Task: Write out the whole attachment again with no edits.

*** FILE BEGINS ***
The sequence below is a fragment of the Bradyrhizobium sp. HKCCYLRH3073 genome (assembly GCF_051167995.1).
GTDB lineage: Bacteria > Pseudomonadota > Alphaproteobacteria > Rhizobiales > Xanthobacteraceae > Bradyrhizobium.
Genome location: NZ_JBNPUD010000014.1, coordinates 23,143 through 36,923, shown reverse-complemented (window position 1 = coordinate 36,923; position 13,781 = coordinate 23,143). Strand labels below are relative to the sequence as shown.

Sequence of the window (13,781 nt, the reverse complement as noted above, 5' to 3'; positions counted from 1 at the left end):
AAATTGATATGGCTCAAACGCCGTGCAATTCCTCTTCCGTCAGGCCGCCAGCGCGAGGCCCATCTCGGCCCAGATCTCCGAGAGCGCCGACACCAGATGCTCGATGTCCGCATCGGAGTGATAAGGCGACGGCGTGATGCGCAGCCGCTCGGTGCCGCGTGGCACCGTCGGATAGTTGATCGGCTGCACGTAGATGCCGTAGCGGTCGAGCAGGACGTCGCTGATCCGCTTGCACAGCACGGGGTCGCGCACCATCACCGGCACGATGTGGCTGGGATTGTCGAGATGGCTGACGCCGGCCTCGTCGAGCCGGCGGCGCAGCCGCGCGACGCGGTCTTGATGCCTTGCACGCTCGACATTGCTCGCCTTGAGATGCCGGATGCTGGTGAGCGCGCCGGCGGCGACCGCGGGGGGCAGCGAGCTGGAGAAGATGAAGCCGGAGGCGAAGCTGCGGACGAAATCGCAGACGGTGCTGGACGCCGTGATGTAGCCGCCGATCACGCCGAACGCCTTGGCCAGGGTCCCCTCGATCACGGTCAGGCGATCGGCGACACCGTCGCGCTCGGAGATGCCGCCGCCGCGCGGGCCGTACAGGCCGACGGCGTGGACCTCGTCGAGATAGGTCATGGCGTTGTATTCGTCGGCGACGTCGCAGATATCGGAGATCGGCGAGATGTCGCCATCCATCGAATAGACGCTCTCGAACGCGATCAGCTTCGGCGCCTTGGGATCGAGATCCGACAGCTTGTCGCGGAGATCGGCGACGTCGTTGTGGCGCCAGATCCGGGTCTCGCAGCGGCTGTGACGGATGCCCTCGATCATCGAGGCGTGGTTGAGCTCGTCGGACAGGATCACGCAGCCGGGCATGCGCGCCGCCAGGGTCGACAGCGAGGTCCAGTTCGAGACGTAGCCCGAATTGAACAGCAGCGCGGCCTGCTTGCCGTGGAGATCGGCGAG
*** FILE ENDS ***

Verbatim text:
The sequence below is a fragment of the Bradyrhizobium sp. HKCCYLRH3073 genome (assembly GCF_051167995.1).
GTDB lineage: Bacteria > Pseudomonadota > Alphaproteobacteria > Rhizobiales > Xanthobacteraceae > Bradyrhizobium.
Genome location: NZ_JBNPUD010000014.1, coordinates 23,143 through 36,923, shown reverse-complemented (window position 1 = coordinate 36,923; position 13,781 = coordinate 23,143). Strand labels below are relative to the sequence as shown.

Sequence of the window (13,781 nt, the reverse complement as noted above, 5' to 3'; positions counted from 1 at the left end):
AAATTGATATGGCTCAAACGCCGTGCAATTCCTCTTCCGTCAGGCCGCCAGCGCGAGGCCCATCTCGGCCCAGATCTCCGAGAGCGCCGACACCAGATGCTCGATGTCCGCATCGGAGTGATAAGGCGACGGCGTGATGCGCAGCCGCTCGGTGCCGCGTGGCACCGTCGGATAGTTGATCGGCTGCACGTAGATGCCGTAGCGGTCGAGCAGGACGTCGCTGATCCGCTTGCACAGCACGGGGTCGCGCACCATCACCGGCACGATGTGGCTGGGATTGTCGAGATGGCTGACGCCGGCCTCGTCGAGCCGGCGGCGCAGCCGCGCGACGCGGTCTTGATGCCTTGCACGCTCGACATTGCTCGCCTTGAGATGCCGGATGCTGGTGAGCGCGCCGGCGGCGACCGCGGGGGGCAGCGAGCTGGAGAAGATGAAGCCGGAGGCGAAGCTGCGGACGAAATCGCAGACGGTGCTGGACGCCGTGATGTAGCCGCCGATCACGCCGAACGCCTTGGCCAGGGTCCCCTCGATCACGGTCAGGCGATCGGCGACACCGTCGCGCTCGGAGATGCCGCCGCCGCGCGGGCCGTACAGGCCGACGGCGTGGACCTCGTCGAGATAGGTCATGGCGTTGTATTCGTCGGCGACGTCGCAGATATCGGAGATCGGCGAGATGTCGCCATCCATCGAATAGACGCTCTCGAACGCGATCAGCTTCGGCGCCTTGGGATCGAGATCCGACAGCTTGTCGCGGAGATCGGCGACGTCGTTGTGGCGCCAGATCCGGGTCTCGCAGCGGCTGTGACGGATGCCCTCGATCATCGAGGCGTGGTTGAGCTCGTCGGACAGGATCACGCAGCCGGGCATGCGCGCCGCCAGGGTCGACAGCGAGGTCCAGTTCGAGACGTAGCCCGAATTGAACAGCAGCGCGGCCTGCTTGCCGTGGAGATCGGCGAG